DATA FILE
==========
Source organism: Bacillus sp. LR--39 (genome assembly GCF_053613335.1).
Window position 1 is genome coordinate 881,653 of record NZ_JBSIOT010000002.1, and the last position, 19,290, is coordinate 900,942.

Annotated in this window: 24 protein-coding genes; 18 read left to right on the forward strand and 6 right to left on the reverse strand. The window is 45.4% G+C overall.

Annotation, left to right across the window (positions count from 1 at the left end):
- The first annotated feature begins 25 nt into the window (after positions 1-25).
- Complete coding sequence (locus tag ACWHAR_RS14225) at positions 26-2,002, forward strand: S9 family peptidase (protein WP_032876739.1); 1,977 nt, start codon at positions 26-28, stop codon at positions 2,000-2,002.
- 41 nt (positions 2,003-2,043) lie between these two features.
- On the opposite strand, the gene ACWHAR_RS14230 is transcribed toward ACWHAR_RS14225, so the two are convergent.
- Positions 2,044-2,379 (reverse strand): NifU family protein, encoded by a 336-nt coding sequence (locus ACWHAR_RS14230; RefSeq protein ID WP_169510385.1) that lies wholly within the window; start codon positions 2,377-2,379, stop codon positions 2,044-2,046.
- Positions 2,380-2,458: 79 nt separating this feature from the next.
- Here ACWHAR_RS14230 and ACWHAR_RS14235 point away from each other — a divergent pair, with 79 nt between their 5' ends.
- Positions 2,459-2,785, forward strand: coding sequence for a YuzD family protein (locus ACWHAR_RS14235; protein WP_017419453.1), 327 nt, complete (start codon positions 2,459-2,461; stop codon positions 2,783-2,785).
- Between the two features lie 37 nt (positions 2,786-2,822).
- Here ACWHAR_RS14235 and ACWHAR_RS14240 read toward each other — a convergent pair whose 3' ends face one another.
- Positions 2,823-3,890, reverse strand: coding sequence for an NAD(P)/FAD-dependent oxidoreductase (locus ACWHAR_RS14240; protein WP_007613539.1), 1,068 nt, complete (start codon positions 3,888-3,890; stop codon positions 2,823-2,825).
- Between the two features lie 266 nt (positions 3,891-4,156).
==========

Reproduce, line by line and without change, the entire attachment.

Source organism: Bacillus sp. LR--39 (genome assembly GCF_053613335.1).
Window position 1 is genome coordinate 881,653 of record NZ_JBSIOT010000002.1, and the last position, 19,290, is coordinate 900,942.

Annotated in this window: 24 protein-coding genes; 18 read left to right on the forward strand and 6 right to left on the reverse strand. The window is 45.4% G+C overall.

Annotation, left to right across the window (positions count from 1 at the left end):
- The first annotated feature begins 25 nt into the window (after positions 1-25).
- Complete coding sequence (locus tag ACWHAR_RS14225) at positions 26-2,002, forward strand: S9 family peptidase (protein WP_032876739.1); 1,977 nt, start codon at positions 26-28, stop codon at positions 2,000-2,002.
- 41 nt (positions 2,003-2,043) lie between these two features.
- On the opposite strand, the gene ACWHAR_RS14230 is transcribed toward ACWHAR_RS14225, so the two are convergent.
- Positions 2,044-2,379 (reverse strand): NifU family protein, encoded by a 336-nt coding sequence (locus ACWHAR_RS14230; RefSeq protein ID WP_169510385.1) that lies wholly within the window; start codon positions 2,377-2,379, stop codon positions 2,044-2,046.
- Positions 2,380-2,458: 79 nt separating this feature from the next.
- Here ACWHAR_RS14230 and ACWHAR_RS14235 point away from each other — a divergent pair, with 79 nt between their 5' ends.
- Positions 2,459-2,785, forward strand: coding sequence for a YuzD family protein (locus ACWHAR_RS14235; protein WP_017419453.1), 327 nt, complete (start codon positions 2,459-2,461; stop codon positions 2,783-2,785).
- Between the two features lie 37 nt (positions 2,786-2,822).
- Here ACWHAR_RS14235 and ACWHAR_RS14240 read toward each other — a convergent pair whose 3' ends face one another.
- Positions 2,823-3,890, reverse strand: coding sequence for an NAD(P)/FAD-dependent oxidoreductase (locus ACWHAR_RS14240; protein WP_007613539.1), 1,068 nt, complete (start codon positions 3,888-3,890; stop codon positions 2,823-2,825).
- Between the two features lie 266 nt (positions 3,891-4,156).